I started writing an “analysis” that one day I’ll complete and will be subsequently translated in English by Idreim, our lovely collaborator.
I also wrote a review about the anime, already translated, that you can find here.
We can say we worked hard to pay serial experiments lain, a series which irreversibly transformed my life, a worthy homage.
What I present you today is an article about the first part of game dedicated to the dear Lain Iwakura, because yes, a videogame exists. It was published for Playstation in November 1998, it’s divided in two CDs and since I’ve completed the first one, I can only briefly talk about it before I can go back to the full game experience in the future and talk about the, alas spoilering, last part.
I’ll start talking about the game mechanics instead of the plot.
It’s basically a visual novel, narrated through the use of a collection of files which will make possible recreate the story of Lain and of every character close to her.
If you are expecting something similar to the anime, you are misguided: the TV series was born to sponsor the game and not the other way around. The initial project involved only a game.
The two Lains of these alternative universes are, indeed, the same person, but they were put into different contexts and situations that will lead them to live drastically different and totally disconnected experiences.
But the main themes remain the same; there is a heavy criticism towards the Japanese society of the time, where everything that really mattered was being ordinary, where there was no space for a private life which had to be hidden like a secret never to be revealed, because if it was found out, you were finished. Japan has a society that focuses heavily on the collective, not the individual. On efficiency, not on people’s well being.
Being different, weak and vulnerable in a similar world means being on the losing side in the battle for life.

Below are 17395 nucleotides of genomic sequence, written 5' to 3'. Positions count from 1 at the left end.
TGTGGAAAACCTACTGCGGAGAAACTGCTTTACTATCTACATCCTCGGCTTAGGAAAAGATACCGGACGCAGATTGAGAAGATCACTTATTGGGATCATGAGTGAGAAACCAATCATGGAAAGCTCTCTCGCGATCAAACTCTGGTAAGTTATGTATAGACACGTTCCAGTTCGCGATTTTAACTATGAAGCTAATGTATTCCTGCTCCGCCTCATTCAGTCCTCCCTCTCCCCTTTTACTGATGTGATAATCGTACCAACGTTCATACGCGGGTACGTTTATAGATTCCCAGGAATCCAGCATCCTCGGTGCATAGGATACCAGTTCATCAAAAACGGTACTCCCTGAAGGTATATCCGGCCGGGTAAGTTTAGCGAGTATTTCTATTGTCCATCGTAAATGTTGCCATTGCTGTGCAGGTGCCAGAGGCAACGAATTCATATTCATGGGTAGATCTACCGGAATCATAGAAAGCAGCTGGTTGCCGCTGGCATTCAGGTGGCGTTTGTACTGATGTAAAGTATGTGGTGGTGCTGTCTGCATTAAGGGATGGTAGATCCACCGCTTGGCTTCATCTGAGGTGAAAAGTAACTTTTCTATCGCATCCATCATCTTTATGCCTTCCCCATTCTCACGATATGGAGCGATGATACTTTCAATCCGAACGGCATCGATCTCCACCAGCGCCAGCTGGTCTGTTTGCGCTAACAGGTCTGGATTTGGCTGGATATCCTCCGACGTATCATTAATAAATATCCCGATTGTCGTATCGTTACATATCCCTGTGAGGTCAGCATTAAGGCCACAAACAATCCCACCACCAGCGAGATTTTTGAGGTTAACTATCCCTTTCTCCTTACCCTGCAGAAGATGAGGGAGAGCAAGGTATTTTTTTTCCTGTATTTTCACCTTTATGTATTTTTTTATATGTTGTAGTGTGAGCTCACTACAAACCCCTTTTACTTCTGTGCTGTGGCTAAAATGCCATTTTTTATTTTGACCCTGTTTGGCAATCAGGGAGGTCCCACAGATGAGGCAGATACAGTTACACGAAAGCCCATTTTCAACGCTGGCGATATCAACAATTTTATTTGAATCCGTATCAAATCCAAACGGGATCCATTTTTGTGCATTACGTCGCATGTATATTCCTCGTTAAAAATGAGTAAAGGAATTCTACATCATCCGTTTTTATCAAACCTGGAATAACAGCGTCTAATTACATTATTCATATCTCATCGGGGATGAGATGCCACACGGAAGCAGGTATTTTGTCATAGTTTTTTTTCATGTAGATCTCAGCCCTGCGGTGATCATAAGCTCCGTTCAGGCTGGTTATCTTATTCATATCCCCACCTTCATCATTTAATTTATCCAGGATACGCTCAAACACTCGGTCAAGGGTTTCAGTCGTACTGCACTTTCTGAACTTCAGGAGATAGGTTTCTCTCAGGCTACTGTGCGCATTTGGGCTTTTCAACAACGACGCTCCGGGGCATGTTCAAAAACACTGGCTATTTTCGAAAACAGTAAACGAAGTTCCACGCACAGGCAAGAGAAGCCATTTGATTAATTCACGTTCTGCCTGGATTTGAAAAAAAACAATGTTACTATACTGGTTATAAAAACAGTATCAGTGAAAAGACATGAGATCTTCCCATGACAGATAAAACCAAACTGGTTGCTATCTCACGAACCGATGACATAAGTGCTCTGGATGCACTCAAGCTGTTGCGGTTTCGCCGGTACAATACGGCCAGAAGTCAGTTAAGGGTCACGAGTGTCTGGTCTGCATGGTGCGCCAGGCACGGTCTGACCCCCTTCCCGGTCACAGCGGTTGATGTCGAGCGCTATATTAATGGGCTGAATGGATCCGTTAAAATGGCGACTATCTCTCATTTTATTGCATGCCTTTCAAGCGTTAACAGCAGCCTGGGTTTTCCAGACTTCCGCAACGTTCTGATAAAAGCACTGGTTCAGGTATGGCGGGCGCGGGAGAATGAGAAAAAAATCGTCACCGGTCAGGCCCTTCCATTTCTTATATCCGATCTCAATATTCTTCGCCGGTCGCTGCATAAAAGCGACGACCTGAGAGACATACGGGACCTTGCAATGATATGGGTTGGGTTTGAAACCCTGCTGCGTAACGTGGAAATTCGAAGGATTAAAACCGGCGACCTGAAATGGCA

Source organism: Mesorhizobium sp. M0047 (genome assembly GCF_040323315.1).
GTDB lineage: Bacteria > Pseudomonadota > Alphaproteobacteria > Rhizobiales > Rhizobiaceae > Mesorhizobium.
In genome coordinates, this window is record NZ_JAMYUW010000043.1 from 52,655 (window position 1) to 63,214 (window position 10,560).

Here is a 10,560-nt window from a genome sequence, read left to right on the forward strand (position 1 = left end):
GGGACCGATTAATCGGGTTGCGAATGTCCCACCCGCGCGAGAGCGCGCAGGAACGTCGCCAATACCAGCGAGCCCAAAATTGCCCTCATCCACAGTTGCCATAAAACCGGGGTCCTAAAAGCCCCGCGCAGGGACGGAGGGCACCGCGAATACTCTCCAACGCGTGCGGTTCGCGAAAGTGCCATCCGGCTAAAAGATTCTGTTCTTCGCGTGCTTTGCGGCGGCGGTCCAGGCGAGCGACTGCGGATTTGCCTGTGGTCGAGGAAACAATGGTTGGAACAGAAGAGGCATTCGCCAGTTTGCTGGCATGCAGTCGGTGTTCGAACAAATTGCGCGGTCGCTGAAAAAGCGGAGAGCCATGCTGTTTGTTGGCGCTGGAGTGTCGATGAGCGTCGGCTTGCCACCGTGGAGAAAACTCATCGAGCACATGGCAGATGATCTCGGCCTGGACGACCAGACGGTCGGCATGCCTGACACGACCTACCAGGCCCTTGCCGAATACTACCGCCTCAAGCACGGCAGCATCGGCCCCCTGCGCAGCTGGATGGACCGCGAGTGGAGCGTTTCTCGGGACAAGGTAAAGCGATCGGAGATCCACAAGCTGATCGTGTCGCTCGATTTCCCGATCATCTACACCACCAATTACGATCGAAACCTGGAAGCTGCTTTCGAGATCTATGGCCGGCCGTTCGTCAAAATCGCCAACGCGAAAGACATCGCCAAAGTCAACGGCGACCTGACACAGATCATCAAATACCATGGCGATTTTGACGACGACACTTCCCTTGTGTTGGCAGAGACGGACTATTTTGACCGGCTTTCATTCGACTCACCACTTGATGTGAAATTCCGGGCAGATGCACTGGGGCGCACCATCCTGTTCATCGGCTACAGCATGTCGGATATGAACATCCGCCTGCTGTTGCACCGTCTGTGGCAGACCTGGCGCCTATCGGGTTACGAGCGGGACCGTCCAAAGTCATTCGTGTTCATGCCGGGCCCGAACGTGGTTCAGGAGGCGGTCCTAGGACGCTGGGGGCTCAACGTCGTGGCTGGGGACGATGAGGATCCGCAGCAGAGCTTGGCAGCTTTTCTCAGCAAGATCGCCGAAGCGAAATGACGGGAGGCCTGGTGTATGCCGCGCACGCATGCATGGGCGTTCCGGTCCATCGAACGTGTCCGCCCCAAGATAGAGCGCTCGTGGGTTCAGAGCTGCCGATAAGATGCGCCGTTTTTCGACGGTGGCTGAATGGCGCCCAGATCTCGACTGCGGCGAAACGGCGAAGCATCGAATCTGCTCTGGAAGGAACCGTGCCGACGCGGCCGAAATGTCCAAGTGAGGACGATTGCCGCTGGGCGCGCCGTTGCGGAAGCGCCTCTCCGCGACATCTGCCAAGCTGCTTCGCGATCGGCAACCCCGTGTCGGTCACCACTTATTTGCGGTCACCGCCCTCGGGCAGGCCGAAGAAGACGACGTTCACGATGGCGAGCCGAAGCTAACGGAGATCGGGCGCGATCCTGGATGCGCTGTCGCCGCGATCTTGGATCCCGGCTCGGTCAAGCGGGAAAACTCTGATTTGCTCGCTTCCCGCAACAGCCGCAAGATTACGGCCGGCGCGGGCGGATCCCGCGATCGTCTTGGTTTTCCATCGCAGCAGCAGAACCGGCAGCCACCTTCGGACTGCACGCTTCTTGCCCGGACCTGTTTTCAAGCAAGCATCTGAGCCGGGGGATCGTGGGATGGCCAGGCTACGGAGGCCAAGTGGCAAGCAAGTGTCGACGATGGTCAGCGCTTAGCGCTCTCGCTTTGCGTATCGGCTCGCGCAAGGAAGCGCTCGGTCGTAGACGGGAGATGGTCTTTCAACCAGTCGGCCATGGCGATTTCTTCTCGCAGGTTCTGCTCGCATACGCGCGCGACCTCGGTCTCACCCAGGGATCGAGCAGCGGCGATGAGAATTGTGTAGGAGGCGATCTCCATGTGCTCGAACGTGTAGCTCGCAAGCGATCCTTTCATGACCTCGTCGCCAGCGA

We will often hear Lain asking herself: is there something wrong with her? Why? Why can’t she just be ordinary? And even when she starts feeling ordinary, why she continues to feel alone and without friends?
Less dreamlike than its anime counterpart, but more gritty and centered on the different point of views, this story, told through dialogues, images and videos will make you take a big dive into the psyche of Lain but also of the other co-protagonist, Yonera Touko, her psychiatrist.
The latter will offer the authors a good chance to talk of that side of Japan that it’s still heavily misogynistic and conservative, since she’s a young woman in her late twenties who is still not married and studied abroad, something that’s frowned upon by her superiors, who will do anything to make her feel uncomfortable.
At the same time, she will try to help Lain, bur perhaps it will be the little girl who will help her, opening her eyes to the darkest and sick side of this world.
Summing things up: Lain is a 11-12 years old girl who suffers from visual and auditory hallucinations. She is very insecure, especially about her physical appearance . She’s very smart and self-taught, she likes keeping herself informed and shows a serious behavior. It’s safe to assume she feels lonely.
She’s under treatment and a young psychiatrist, Yonera Touko (27 years old), who has just come back from a study stay in America, is taking care of her.
Touko is hasty, naive and fundamentally a good person, and people at work mistreat her. They side-eye her because she is a young woman who went to study abroad … and this speaks volumes about Japanese chauvinism .
She also has a crush on a certain Takeshi, who doesn’t seem to be interested in her.
Lain is revealed to be a difficult patient and she make things very hard for Touko.
Despite everything, I have difficulties sympathizing with the doctor, even if I feel deeply sorry for her. With Lain it’s different, because I find myself going through really dark times. Everything feels very weird and heavy and I feel more connected to her than ever, especially for the way she reacts and lives with her peers, from whom she’s more and more isolated, and she deludes herself.
This first CD, composed of 22 levels that must be explored from the more superficial (lv1) to the deepest one (lv22) is, as I said before, a collection of files, recordings, phrases and videos. Following the prearranged order, it will be possible to learn, bit by bit, the whole story.
The game, available only in Japanese, it’s a bit hard to play, but there is a website where you can find everything translated in English, thus making possible to live the complete game experience , even if the hidden files will be available right away: LAIN GAME.
Have a good time inside the Wired.
[Shiki Ryougi & Idreim]